*Beep Beep Beep* The sound of a muffled alarm woke me up. My phone read 4:45am. I hesitated a moment as the warm bed called me back to sleep, but as soon as I saw the mountain range in the blue glow of dawn, I was ready for the day. That’s what we loved about RVing. You couldn’t beat views like this.
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Last Updated: August 8, 2019
15 Incredible Things to Do in Bishop CA
Ever since we started climbing, Bishop has been on our list of dream destinations. The gigantic boulders set amongst the backdrop of the Sierra Nevadas look incredible. We’ve seen thousands of photos and videos from the area, and it was an easy choice when GoRVing proposed we go on an RV trip.
There are multiple ways to explore the area, but visiting by RV was the perfect way to enjoy the outdoors while having the comforts of home with you.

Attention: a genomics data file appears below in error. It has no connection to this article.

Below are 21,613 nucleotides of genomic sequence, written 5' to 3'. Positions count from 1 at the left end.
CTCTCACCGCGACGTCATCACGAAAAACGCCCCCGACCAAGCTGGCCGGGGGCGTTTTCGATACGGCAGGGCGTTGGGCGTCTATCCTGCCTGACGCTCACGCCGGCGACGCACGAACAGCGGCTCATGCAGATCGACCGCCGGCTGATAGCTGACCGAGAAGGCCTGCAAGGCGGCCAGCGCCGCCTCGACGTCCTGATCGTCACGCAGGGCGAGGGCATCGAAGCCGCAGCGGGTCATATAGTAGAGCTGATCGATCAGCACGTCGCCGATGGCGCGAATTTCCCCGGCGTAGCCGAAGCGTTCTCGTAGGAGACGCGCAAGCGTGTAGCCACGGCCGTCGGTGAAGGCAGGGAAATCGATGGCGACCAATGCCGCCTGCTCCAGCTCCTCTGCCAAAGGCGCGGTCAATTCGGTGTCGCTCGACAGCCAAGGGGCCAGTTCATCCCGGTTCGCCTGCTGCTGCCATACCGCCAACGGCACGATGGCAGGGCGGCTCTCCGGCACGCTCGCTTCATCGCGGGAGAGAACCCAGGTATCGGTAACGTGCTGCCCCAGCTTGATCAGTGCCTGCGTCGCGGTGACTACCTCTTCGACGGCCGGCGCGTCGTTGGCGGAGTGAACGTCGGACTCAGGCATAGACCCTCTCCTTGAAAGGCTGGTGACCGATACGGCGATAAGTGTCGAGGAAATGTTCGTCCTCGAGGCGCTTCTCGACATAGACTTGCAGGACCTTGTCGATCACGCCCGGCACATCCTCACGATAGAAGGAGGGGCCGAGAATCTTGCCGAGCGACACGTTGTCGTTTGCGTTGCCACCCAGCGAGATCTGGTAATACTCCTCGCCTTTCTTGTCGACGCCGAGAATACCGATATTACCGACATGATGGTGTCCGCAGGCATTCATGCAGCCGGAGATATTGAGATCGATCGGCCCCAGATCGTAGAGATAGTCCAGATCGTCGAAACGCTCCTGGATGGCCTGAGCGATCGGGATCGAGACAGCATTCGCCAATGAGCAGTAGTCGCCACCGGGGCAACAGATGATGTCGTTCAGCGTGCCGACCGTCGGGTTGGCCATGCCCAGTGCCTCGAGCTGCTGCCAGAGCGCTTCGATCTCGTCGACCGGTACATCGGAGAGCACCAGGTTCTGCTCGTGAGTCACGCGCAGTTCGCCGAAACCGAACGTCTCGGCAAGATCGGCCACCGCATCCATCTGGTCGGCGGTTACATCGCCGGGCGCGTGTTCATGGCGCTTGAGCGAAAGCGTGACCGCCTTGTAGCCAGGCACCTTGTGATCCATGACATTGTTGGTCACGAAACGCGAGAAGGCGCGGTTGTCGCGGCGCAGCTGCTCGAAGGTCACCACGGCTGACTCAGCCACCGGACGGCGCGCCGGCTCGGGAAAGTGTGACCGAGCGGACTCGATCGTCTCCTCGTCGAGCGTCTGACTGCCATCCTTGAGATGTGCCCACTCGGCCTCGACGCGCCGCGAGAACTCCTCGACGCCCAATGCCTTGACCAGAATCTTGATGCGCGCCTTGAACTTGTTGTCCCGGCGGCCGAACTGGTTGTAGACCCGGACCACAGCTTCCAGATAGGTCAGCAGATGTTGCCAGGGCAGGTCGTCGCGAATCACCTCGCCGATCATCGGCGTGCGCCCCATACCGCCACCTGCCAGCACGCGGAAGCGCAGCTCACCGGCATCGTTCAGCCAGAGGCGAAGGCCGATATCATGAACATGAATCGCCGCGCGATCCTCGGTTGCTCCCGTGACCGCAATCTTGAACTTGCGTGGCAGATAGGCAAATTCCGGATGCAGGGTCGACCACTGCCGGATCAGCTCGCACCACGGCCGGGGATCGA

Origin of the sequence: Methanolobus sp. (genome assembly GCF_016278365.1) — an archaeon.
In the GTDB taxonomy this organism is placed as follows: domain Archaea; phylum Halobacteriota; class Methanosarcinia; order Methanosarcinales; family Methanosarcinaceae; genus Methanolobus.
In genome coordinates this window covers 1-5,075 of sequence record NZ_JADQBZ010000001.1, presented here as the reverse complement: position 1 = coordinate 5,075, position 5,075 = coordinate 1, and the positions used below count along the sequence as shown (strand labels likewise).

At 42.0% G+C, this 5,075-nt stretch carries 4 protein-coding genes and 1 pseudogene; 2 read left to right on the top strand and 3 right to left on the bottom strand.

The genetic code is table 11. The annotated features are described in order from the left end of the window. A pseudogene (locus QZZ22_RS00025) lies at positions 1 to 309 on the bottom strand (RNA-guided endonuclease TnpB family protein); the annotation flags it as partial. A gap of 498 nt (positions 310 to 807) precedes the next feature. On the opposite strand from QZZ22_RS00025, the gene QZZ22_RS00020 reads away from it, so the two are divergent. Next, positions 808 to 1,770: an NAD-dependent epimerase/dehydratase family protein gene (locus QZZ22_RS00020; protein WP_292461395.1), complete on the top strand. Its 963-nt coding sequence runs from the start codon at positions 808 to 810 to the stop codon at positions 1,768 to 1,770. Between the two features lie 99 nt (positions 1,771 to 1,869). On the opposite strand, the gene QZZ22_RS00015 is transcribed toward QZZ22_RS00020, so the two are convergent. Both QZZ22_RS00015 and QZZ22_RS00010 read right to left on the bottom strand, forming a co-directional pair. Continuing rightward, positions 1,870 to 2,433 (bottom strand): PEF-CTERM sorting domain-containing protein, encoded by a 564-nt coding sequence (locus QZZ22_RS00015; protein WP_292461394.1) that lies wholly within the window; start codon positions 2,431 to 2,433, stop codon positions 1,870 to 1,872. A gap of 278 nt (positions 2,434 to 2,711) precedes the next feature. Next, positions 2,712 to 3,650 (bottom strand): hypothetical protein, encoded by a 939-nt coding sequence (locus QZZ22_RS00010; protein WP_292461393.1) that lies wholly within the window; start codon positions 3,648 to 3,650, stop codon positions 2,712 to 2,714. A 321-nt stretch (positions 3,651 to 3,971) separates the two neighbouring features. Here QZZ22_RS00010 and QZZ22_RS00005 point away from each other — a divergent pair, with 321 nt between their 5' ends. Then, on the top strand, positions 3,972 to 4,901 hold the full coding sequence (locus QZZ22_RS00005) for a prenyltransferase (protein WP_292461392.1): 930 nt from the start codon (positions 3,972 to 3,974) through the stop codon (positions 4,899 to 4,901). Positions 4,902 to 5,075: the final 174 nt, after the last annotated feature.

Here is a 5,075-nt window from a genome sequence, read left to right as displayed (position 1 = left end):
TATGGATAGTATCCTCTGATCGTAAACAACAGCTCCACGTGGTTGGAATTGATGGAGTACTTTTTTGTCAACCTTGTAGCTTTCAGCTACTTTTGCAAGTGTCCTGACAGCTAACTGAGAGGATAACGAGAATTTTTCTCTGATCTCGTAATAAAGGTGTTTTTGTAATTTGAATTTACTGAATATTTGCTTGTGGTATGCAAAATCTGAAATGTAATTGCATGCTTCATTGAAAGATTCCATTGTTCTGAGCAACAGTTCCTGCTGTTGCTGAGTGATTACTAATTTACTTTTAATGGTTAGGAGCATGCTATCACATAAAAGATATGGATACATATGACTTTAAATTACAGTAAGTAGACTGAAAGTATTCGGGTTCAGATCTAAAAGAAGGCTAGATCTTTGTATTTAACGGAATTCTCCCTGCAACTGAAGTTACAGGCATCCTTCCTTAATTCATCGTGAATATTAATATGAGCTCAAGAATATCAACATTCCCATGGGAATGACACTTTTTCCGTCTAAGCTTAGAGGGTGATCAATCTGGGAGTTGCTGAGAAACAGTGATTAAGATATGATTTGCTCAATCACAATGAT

Title of Subsection
1. Happy Boulders (The Happys) + Sad Boulders (The Sads)
Since we’re still fairly new to bouldering outdoors, the Happys Boulders was the best place to start in Bishop. There were a lot more beginner friendly climbs. Is that why they call it the Happy Boulders?
The Volcanic Tablelands are most known for the bouldering at the Happy and the Sad Boulders. If you’re not a climber though, there are ancient petroglyphs scattered throughout to explore.
We knew that it wasn’t really climbing season in the middle of July, but we couldn’t resist waking up at the crack of dawn to get a few hours to explore the rocks. We quickly learned it’s the land of high balls (tall boulders that you will absolutely do a double take and wonder if you should be on a rope)! I liked how the guidebook kept mentioning “high ball or free solo?”
2. Buttermilk Boulders (The Milks) + Buttermilk Country Loop